Thursday, December 01, 2005

Beautiful...Tangled Roots Prologue

Dr. Dionne Wainwright-Hathaway had barely made it out of the shower and comfortably into bed on that star-filled February night, when her seventeen-year-old daughter’s head suddenly appeared around the top left corner of her bedroom doorframe.

“Mama, I’m tired of writing about the same old people for black history month. I mean, what people like Harriet Tubman and Martin Luther King Jr. did was great and all, but how many reports can one student write about them over their whole academic lifetime?” Miki complained as she brought the rest of her slender body into the doorway of her parents’ bedroom.

Miki was a senior in high school and had done countless black history reports on famous black people from A to Z over the last twelve years of her young life. She’d spent the last twelve days of this month trying to come up with the perfect subject but to no avail. And just today, she’d spent at least seven hours doing the same thing. Unfortunately, the rough draft of her black history report was due in two days and Miki had squat so far.

“Good evening to you, too,” Dionne inserted, reminding her daughter of the proper way to announce herself when entering someone else’s bedroom.

“Sorry. Good evening, Mama. How was work today?” Miki said as she entered the comfortable navy-blue and white decorated room more fully.

Dionne smiled at her daughter’s thoughtfulness. “Work was good, but tiring. Two cats had generous litters today and four different dogs were brought in with broken limbs from being hit by cars. What do people do, just let their animals play in the streets?” A hot flash of temper showed at the end, but the caring veterinarian quickly extinguished it as common sense prevailed. After all, accidents did happen and not all people were negligent of their pets. As a child, even she’d had a dog that kept popping his chain and jumping the family fence.

“But enough about me,” Dionne continued as she sat up in bed. “What’s this I hear about you not wanting to write about our African-American all-stars?”

“It’s not that I value them or their accomplishments any less, because I don’t. It’s just that I want to write about our unsung black heroes now. You know, those unforgettable people not found in the regular history books.” Dressed in a pair of long-sleeved, turquoise-colored, cotton Snoopy pajamas, Miki sauntered her way over to her parents’ cherry-wood sleigh bed.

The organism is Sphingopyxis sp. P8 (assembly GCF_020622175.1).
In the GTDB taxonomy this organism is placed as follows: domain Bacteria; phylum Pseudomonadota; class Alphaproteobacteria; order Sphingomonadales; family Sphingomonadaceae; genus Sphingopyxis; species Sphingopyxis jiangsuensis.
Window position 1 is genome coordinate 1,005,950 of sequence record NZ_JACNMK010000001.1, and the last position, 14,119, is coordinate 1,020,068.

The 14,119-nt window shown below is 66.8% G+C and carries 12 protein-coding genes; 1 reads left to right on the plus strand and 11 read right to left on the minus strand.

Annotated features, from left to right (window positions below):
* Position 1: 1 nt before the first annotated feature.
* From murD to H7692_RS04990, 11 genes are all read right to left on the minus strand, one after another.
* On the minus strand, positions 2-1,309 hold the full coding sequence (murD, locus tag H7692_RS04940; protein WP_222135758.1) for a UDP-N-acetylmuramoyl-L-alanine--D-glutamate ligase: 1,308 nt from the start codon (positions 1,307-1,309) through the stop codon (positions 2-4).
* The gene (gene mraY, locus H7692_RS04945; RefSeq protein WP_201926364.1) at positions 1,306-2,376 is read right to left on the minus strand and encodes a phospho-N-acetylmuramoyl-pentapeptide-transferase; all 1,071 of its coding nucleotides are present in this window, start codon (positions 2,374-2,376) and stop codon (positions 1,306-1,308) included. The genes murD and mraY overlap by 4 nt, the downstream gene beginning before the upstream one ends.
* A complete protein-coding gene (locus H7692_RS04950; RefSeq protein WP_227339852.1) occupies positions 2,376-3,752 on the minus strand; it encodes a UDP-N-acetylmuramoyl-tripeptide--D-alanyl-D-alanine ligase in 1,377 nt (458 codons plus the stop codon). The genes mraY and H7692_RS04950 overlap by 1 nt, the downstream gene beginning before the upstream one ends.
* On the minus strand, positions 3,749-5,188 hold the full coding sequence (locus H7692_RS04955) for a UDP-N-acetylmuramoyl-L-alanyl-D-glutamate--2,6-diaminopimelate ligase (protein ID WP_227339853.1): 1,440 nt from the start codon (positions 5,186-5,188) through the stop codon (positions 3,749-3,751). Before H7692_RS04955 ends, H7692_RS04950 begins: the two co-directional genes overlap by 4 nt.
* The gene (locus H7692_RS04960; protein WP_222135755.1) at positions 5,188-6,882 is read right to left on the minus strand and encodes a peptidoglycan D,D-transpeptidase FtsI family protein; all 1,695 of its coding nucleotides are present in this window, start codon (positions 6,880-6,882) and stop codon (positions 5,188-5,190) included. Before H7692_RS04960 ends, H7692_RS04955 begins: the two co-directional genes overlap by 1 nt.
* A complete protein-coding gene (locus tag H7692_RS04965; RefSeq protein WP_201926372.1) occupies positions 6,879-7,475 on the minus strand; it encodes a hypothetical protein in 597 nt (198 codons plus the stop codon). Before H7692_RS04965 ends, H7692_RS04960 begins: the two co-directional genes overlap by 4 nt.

“Hmmm…I think we have some of those in our very own family tree,” Dionne said thoughtfully as she went over to the handcrafted family chest that she’d inherited when her father died last year. The same walnut chest that contained love letters, marriage licenses, birth certificates, photos and other important documents that had been passed down from generation to generation.

“We do? How come I’m just now hearing about this?” Miki sat down beside her mother at the foot of the bed where the chest was located.

“In all honesty, I’d forgotten about it until I started looking through Daddy’s chest earlier this week. The things I found in there backed up all the stories I’d been told about two of our ancestors. In fact, in my opinion, Edric and Eve Wainwright’s tale is the second greatest love story in all the world.”

“What’s the first?” Miki asked, looking curiously over her mother’s shoulder as she retrieved various items from the chest.

“Thought you’d never ask. God’s love for mankind, of course.” Dionne looked up and smiled into her daughter’s unique blue-green eyes. Those aqua pools were a Wainwright family trademark. Even though the shades of skin tones varied over the years from very fair all the way to deep chocolate mocha, that distinctive eye color did not.

Miki chuckled. “Of course. How could I ever forget that?” she said,. reminded of the fact that hHer father was a minister who usually preached that powerful ‘Greatest Love’ message at least once a year around Valentine’s Day.

Dionne laughed and playfully nudged her daughter’s shoulder. “Don’t worry, I won’t tell your father. By the way, he’s coming back in town tomorrow around noon since his uncle is doing so much better now.” Then she went back to retrieving items from the family chest in order to have visual aids when she finally told her story.

“Thank God,” Miki replied., She was grateful that their prayers had been answered concerning her Uncle Jarreau. Then seeing a photo that caught her eye, she picked it up and studied it.

Resting in Miki’s manicured hands was a black and white photo that contained the image of a handsome white man and a beautiful black woman. The dark-haired man looked almost exactly like Orlando Bloom of Lord of the Rings trilogy and Troy. The African-American woman in the picture looked a lot like the R&B singer/hip-hop princess Ashanti. Now Miki was really intrigued.

“So tell me, Mama. What’s so special about Edric and Eve Wainwright that would make them both unsung heroes? That would put them in the category of unforgettable people?” the seventeen-year-old asked.

“Thought you’d never ask that, either, sweetie,” Dionne replied, putting a stack of letters in the lap of her royal-blue satin nightgown. “Edric and Eve’s story is special for many reasons. One is the fact that God performed many miracles on their behalf. The second is the fact that Edric was a slaveholder and Eve was his slave.”

“What?! Oh, I really can’t wait to hear this story now,” Miki said with wide, eager eyes.
(c) 2005 Suprina Frazier

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